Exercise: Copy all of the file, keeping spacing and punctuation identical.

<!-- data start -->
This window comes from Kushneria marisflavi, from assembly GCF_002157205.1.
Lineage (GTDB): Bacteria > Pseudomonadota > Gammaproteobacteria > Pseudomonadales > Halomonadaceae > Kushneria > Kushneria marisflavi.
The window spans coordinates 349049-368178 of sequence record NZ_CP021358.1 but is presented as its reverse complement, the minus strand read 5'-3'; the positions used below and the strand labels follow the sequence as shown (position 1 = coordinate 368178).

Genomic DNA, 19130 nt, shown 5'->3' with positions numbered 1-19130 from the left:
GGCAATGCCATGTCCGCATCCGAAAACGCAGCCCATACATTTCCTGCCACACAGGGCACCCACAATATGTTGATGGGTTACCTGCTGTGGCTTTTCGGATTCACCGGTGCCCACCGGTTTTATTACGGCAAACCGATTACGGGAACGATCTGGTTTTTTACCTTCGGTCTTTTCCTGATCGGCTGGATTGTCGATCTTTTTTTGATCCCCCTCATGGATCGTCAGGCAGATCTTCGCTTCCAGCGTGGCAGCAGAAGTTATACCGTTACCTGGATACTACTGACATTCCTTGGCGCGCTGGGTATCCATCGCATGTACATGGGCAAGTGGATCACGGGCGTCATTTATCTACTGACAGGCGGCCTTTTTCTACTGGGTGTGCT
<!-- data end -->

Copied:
This window comes from Kushneria marisflavi, from assembly GCF_002157205.1.
Lineage (GTDB): Bacteria > Pseudomonadota > Gammaproteobacteria > Pseudomonadales > Halomonadaceae > Kushneria > Kushneria marisflavi.
The window spans coordinates 349049-368178 of sequence record NZ_CP021358.1 but is presented as its reverse complement, the minus strand read 5'-3'; the positions used below and the strand labels follow the sequence as shown (position 1 = coordinate 368178).

Genomic DNA, 19130 nt, shown 5'->3' with positions numbered 1-19130 from the left:
GGCAATGCCATGTCCGCATCCGAAAACGCAGCCCATACATTTCCTGCCACACAGGGCACCCACAATATGTTGATGGGTTACCTGCTGTGGCTTTTCGGATTCACCGGTGCCCACCGGTTTTATTACGGCAAACCGATTACGGGAACGATCTGGTTTTTTACCTTCGGTCTTTTCCTGATCGGCTGGATTGTCGATCTTTTTTTGATCCCCCTCATGGATCGTCAGGCAGATCTTCGCTTCCAGCGTGGCAGCAGAAGTTATACCGTTACCTGGATACTACTGACATTCCTTGGCGCGCTGGGTATCCATCGCATGTACATGGGCAAGTGGATCACGGGCGTCATTTATCTACTGACAGGCGGCCTTTTTCTACTGGGTGTGCT